This step by step diy project is about 14×16 gable shed plans. This is PART 2 of the storage shed project, where I show you everything you want to know about framing the gable roof. Take a look over the rest of my woodworking plans, if you want to get more building inspiration. Remember that you need to select the site for the shed with attention and that you have to comply with a few legal regulations.
When buying the lumber, you should select the planks with great care, making sure they are straight and without any visible flaws (cracks, knots, twists, decay). Investing in cedar or other weather resistant lumber is a good idea, as it will pay off on the long run. Use a spirit level to plumb and align the components, before inserting the galvanized screws, otherwise the project won’t have a symmetrical look. If you have all the materials and tools required for the project, you could get the job done in about a day.
Projects made from these plans
14×16 Gable Shed Roof Plans
- H – 4 pieces of T1-11 siding – 28″x48″ long, 2 pieces – 44 3/4″x48″ long, 2 pieces – 24″x39 1/4″ long SIDING
- I – 2 pieces of 2×6 lumber – 108″ long, 1 piece – 159 1/2″ long 9xTRUSS
- I – 18 pieces of 2×4 lumber – 15 3/4″ long, 9 pieces – 31 3/4″ long, 2 pieces – 27″ long SUPPORTS
- J – 4 pieces of 2×6 lumber – 108″ long, 14 pieces – 7″ long 2xOVERHANG
- K – 4 pieces of 3/4″ plywood – 96″x10 3/4″ long, 4 pieces – 9 1/2″x10 3/4″ long, 6 pieces – 48″x96″ long, 4 pieces – 48″x48″ long, 6 pieces – 9 1/2″x96″ long ROOF
- L – 350 sq ft of tar paper, 350 sq ft of asphalt shingles ROOFING
- M – 2 pieces of 1×8 lumber – 213 1/4″ long, 4 piece – 109 3/4″ long TRIMS
- 28 pieces of 2×6 lumber – 10′
- 9 pieces of 2×6 lumber – 14′
- 7 pieces of 2×4 lumber – 8′
- 1 piece 1/2″ plywood – 4’x8′
- 11 pieces of 3/4″ plywood – 4’x8′
- 8 pieces of 1×8 lumber – 10′
- 4 pieces of T1-11 5/8″ siding – 4’x8′
- 350 sq ft of tar paper, 350 sq ft of asphalt shingles
- 2 1/2″ screws, 3 1/2″ screws, 1 5/8″ screws
- 4d nails, 16d nails, 6d nails
- wood filler , wood glue, stain/paint
How to build a 14×16 gable shed roof
The first step of the project is to build the rafters for the shed, from 2×6 lumber. Make angle cuts to both ends of the rafters and then cut out the birdsmouth. Follow the instructions from the diagram for a neat result.
Cut the bottom rafter for the gable shed from 2×6 lumber, as well. Make angle cuts to both ends of the 2×6 beams. Lay all the rafters on a level surface, leaving no gaps between the components. Align the edges with attention.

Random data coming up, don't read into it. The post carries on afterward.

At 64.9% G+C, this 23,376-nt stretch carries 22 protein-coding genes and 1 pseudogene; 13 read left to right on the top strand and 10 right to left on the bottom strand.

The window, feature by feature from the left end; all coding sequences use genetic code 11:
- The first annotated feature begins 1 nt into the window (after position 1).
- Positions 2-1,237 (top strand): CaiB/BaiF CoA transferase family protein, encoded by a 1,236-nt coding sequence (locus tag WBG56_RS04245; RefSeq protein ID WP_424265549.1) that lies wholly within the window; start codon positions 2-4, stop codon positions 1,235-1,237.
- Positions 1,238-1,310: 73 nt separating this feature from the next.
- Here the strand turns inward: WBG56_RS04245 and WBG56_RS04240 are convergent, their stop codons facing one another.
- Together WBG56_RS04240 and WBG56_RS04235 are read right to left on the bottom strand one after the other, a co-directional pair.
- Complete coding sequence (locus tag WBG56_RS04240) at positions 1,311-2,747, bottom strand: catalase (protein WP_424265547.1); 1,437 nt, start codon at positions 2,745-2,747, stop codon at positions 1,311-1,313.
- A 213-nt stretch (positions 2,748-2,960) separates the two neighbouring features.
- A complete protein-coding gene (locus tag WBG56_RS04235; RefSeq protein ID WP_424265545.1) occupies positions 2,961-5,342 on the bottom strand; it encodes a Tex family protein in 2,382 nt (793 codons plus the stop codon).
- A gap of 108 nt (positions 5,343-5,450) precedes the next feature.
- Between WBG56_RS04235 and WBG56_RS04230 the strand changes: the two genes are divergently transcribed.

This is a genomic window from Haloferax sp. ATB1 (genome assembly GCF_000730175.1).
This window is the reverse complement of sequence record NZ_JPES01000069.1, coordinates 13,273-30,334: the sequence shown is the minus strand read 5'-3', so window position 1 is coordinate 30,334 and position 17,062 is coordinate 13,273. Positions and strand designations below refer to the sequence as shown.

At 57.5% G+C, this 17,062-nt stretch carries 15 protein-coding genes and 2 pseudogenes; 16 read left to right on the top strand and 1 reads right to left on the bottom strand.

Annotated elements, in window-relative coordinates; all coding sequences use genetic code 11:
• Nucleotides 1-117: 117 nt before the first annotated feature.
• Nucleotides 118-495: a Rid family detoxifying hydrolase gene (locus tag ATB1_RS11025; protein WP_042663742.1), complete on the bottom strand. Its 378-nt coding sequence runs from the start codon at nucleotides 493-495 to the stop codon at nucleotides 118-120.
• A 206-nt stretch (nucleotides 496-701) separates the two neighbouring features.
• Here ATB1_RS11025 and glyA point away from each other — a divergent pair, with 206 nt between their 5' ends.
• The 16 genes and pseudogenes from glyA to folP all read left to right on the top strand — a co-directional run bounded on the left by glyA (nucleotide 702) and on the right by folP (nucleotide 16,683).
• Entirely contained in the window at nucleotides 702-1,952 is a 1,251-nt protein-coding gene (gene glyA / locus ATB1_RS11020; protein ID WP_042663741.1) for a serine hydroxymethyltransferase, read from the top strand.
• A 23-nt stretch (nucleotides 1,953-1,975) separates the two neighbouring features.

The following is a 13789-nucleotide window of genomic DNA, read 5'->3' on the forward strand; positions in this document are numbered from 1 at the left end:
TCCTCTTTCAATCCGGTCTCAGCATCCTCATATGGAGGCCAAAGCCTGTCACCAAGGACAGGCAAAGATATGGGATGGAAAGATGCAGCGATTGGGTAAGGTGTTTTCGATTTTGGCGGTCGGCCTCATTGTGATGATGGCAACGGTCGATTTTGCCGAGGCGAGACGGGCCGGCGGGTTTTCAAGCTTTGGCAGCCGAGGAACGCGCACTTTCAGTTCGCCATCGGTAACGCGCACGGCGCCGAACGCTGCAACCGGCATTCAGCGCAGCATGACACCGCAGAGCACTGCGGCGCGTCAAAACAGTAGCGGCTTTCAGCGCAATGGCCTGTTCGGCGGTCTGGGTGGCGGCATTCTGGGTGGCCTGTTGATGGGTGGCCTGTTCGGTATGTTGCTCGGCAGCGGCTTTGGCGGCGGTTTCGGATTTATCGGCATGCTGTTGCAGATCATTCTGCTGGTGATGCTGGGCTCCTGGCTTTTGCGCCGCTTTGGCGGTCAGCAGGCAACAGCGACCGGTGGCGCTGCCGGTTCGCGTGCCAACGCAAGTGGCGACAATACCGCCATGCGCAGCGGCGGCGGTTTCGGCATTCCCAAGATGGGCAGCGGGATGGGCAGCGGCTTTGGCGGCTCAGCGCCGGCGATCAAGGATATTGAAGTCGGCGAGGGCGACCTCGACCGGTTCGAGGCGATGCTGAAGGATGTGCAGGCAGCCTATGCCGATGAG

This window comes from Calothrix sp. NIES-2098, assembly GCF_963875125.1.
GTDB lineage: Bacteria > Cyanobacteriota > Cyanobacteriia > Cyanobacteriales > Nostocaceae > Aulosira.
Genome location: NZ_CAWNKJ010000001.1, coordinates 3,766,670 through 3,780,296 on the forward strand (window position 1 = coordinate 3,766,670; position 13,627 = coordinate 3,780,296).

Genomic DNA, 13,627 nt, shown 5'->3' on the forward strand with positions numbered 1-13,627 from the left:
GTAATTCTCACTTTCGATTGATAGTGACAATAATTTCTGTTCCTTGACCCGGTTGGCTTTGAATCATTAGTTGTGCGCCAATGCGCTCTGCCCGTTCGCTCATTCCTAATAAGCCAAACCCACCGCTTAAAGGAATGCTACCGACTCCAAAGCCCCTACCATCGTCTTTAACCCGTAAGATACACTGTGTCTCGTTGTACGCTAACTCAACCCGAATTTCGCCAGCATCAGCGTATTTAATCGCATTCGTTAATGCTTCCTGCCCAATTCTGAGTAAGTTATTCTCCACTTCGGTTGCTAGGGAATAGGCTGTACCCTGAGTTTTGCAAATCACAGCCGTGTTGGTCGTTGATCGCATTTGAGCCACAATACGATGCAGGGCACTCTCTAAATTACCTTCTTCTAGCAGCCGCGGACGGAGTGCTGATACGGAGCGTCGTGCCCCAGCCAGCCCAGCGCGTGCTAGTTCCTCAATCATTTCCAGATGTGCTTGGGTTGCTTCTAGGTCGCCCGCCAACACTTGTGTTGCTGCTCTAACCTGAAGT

Build the supports for the trusses from 2×4 lumber. Cut the top at 65 degrees and then fit them to the trusses.
Use 1/2″ plywood for the gussets. Cut the gussets at the right dimensions and then attach the over the joints. Insert 1 5/8″ screws to lock the gussets to the joints.
Fit the trusses to the top of the shed. Place the trusses every 24″ on center. Use a spirit level to plumb the trusses and then secure them to the top plates with rafter ties.
Fit the 2×4 supports to the front and back of the gable ends. Drill pocket holes at both ends of the supports and lock them into place with 2 1/2″ screws.
Cut the gable end panels from T1-11 siding. Mark the cut lines on the siding sheets and get the job done with a circular saw. Smooth the edges with sandpaper and then secure the panels into place with 6-8d nails, every 8″.
Assemble the overhangs from 2×6 rafters and blockings. Drill pilot holes through the rafters and insert 3 1/2″ screws into the blockings. Make sure the joints are really rigid.
Fit the overhangs to the front and to the back of the shed. Align the edges flush, drill pilot holes and insert 3 1/2″ screws so you lock them into place.
Use 3/4″ plywood for the roof sheets. Cut all the sheets at the right dimensions using the instructions from the diagram. Fit the sheets to the top of the shed roof and then lock them into place with 1 5/8″ screws. Insert the screws every 8″ along the rafters. Follow the pattern described in the diagram for sturdy roof.
Fit the 1×8 trims to the sides of the 14×16 gable roof shed. Align the edges with attention and insert 2″ brad nails to secure the trims into place tightly.
Use 1×8 lumber for the front and back roof trims. Make angle cuts to both ends of the trims and then secure them into place with 2″ brad nails.
Cover the roof of the shed with roofing felt, making sure the strips overlap at least 2″. Secure the tar paper to the plywood sheets with roofing staples. In addition, cut a large piece for the top ridge.
Fit the side drip edges over the roofing felt, while the bottom drip edges should be fit under. Read the instructions labeled on the asphalt shingle packs before installing them into place tightly. Start with the bottom left side of the roof and install them all the way to the top.
Last but not least, you need to take care of the finishing touches. Fill the holes with wood putty and then smooth the surface with 120-220 grit sandpaper. Apply a few coats of paint or stain to enhance the look of the shed and to protect the components from decay.
You need to check out PART 3 of the shed, so you learn how to build the double doors and how to fit the rest of the trims. If you have’t looked over PART 1 yet, I recommend you to do it, as it will show everything you want to know about building the frame of the shed.
This woodworking project was about 14×16 garden shed plans free. If you want to see more outdoor plans, check out the rest of our step by step projects and follow the instructions to obtain a professional result.